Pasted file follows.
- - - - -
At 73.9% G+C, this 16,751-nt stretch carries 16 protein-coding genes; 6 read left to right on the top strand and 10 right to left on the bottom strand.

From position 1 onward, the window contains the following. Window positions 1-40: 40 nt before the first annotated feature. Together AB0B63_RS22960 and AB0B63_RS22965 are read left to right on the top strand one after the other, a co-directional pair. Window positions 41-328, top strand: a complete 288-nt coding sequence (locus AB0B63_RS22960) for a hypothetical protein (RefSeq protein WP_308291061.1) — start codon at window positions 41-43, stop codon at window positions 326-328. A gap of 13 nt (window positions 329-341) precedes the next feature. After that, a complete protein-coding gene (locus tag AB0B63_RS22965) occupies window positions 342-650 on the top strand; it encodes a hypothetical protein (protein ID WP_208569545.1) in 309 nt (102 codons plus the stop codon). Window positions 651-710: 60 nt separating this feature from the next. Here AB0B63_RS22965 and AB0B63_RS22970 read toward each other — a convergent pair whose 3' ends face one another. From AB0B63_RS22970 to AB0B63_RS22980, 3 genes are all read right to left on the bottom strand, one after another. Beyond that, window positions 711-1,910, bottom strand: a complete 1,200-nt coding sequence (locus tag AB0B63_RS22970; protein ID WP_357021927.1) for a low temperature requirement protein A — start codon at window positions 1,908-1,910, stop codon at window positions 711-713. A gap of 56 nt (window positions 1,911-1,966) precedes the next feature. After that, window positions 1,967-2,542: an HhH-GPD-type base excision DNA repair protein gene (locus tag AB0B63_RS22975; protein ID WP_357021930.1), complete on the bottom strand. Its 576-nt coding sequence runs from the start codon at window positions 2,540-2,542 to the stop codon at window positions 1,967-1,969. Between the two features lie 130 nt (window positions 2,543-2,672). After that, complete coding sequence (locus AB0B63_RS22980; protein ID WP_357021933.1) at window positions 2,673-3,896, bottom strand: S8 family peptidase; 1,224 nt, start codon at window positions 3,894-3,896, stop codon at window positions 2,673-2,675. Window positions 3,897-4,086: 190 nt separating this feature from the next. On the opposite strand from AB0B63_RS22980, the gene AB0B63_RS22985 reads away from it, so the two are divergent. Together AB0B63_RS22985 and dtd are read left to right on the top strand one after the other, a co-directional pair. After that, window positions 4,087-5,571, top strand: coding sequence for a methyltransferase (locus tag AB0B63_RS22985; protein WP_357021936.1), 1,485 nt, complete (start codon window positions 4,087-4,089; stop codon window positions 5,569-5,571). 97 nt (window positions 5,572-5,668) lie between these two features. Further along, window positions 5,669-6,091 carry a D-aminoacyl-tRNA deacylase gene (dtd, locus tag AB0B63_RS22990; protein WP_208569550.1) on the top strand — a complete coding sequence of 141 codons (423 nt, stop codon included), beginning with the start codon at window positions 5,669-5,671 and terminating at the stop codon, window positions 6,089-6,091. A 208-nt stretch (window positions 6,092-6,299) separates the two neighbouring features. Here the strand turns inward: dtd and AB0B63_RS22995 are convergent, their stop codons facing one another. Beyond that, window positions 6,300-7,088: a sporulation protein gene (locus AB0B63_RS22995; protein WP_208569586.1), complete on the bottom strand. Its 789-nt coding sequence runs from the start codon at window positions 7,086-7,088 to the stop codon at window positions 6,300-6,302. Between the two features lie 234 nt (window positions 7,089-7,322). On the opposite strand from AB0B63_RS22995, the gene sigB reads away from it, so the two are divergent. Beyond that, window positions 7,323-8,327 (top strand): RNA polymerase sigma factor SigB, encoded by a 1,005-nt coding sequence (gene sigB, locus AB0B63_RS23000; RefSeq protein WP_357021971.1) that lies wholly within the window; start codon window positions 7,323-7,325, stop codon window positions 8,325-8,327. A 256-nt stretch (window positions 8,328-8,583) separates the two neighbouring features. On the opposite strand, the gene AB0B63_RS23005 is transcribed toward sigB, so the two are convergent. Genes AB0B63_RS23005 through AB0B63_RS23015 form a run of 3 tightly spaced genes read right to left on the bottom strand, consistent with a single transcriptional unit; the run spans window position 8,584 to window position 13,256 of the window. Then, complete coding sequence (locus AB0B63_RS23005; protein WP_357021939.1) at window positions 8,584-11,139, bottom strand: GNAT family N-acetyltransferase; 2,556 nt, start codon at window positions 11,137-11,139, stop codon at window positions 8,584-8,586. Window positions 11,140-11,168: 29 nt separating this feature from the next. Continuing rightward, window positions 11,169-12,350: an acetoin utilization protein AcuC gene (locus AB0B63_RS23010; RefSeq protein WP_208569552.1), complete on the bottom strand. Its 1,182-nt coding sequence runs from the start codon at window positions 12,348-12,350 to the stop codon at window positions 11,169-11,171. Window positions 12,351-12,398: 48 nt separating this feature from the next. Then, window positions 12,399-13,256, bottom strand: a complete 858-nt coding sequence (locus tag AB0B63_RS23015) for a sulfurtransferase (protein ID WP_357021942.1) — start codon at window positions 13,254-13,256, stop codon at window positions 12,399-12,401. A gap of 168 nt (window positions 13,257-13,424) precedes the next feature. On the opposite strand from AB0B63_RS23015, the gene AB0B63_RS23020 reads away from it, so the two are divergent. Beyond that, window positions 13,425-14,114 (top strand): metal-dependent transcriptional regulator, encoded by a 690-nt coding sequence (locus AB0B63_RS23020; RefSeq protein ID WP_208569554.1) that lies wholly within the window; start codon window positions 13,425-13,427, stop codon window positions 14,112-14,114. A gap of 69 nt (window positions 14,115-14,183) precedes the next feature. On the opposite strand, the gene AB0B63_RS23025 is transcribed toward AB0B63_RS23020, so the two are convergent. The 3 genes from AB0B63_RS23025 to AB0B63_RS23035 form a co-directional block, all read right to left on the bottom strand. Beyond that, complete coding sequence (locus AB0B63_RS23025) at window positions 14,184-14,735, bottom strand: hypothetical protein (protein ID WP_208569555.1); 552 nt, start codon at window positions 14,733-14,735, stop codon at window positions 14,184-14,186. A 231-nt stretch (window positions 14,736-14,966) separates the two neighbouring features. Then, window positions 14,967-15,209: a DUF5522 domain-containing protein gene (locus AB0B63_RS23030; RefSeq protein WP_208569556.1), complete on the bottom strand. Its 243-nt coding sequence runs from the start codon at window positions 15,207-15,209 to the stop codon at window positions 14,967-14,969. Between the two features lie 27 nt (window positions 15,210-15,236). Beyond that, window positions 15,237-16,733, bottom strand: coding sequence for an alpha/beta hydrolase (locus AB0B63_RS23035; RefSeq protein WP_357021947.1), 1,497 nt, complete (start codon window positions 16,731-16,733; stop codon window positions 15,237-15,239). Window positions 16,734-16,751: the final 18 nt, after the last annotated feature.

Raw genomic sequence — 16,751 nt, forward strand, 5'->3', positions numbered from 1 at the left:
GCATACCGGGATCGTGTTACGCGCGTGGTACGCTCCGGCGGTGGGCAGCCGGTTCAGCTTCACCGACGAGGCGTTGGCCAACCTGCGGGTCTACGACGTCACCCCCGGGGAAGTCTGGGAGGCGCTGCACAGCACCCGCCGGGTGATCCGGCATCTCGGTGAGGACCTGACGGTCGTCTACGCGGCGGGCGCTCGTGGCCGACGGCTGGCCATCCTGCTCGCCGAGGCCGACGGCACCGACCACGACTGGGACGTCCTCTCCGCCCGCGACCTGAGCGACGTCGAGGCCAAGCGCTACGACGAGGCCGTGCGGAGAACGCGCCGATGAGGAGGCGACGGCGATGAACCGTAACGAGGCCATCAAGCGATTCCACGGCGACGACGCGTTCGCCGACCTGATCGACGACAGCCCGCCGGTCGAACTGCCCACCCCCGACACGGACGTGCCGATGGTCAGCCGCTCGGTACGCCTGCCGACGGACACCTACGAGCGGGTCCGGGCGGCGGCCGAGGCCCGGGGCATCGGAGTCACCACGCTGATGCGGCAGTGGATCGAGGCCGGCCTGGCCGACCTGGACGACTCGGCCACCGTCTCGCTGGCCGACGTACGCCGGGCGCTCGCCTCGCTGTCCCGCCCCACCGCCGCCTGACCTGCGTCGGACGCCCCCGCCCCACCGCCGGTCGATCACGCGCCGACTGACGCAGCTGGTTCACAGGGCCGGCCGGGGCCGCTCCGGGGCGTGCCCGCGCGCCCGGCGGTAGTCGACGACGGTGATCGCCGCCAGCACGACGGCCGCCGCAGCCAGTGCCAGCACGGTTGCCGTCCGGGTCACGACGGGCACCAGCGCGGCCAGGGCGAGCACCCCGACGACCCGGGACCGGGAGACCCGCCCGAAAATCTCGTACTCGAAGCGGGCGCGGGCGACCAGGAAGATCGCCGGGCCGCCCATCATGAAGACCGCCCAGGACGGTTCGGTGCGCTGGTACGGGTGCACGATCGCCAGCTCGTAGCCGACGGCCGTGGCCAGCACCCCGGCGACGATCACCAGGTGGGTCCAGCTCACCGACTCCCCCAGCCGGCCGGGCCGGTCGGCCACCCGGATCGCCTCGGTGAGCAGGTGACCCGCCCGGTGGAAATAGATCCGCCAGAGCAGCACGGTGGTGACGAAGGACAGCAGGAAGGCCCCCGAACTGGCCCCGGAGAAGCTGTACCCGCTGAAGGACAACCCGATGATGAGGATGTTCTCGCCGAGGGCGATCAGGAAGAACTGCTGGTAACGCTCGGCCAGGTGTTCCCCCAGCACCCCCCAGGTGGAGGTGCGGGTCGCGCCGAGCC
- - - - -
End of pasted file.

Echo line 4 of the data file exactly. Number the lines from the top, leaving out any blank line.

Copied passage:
GCATACCGGGATCGTGTTACGCGCGTGGTACGCTCCGGCGGTGGGCAGCCGGTTCAGCTTCACCGACGAGGCGTTGGCCAACCTGCGGGTCTACGACGTCACCCCCGGGGAAGTCTGGGAGGCGCTGCACAGCACCCGCCGGGTGATCCGGCATCTCGGTGAGGACCTGACGGTCGTCTACGCGGCGGGCGCTCGTGGCCGACGGCTGGCCATCCTGCTCGCCGAGGCCGACGGCACCGACCACGACTGGGACGTCCTCTCCGCCCGCGACCTGAGCGACGTCGAGGCCAAGCGCTACGACGAGGCCGTGCGGAGAACGCGCCGATGAGGAGGCGACGGCGATGAACCGTAACGAGGCCATCAAGCGATTCCACGGCGACGACGCGTTCGCCGACCTGATCGACGACAGCCCGCCGGTCGAACTGCCCACCCCCGACACGGACGTGCCGATGGTCAGCCGCTCGGTACGCCTGCCGACGGACACCTACGAGCGGGTCCGGGCGGCGGCCGAGGCCCGGGGCATCGGAGTCACCACGCTGATGCGGCAGTGGATCGAGGCCGGCCTGGCCGACCTGGACGACTCGGCCACCGTCTCGCTGGCCGACGTACGCCGGGCGCTCGCCTCGCTGTCCCGCCCCACCGCCGCCTGACCTGCGTCGGACGCCCCCGCCCCACCGCCGGTCGATCACGCGCCGACTGACGCAGCTGGTTCACAGGGCCGGCCGGGGCCGCTCCGGGGCGTGCCCGCGCGCCCGGCGGTAGTCGACGACGGTGATCGCCGCCAGCACGACGGCCGCCGCAGCCAGTGCCAGCACGGTTGCCGTCCGGGTCACGACGGGCACCAGCGCGGCCAGGGCGAGCACCCCGACGACCCGGGACCGGGAGACCCGCCCGAAAATCTCGTACTCGAAGCGGGCGCGGGCGACCAGGAAGATCGCCGGGCCGCCCATCATGAAGACCGCCCAGGACGGTTCGGTGCGCTGGTACGGGTGCACGATCGCCAGCTCGTAGCCGACGGCCGTGGCCAGCACCCCGGCGACGATCACCAGGTGGGTCCAGCTCACCGACTCCCCCAGCCGGCCGGGCCGGTCGGCCACCCGGATCGCCTCGGTGAGCAGGTGACCCGCCCGGTGGAAATAGATCCGCCAGAGCAGCACGGTGGTGACGAAGGACAGCAGGAAGGCCCCCGAACTGGCCCCGGAGAAGCTGTACCCGCTGAAGGACAACCCGATGATGAGGATGTTCTCGCCGAGGGCGATCAGGAAGAACTGCTGGTAACGCTCGGCCAGGTGTTCCCCCAGCACCCCCCAGGTGGAGGTGCGGGTCGCGCCGAGCC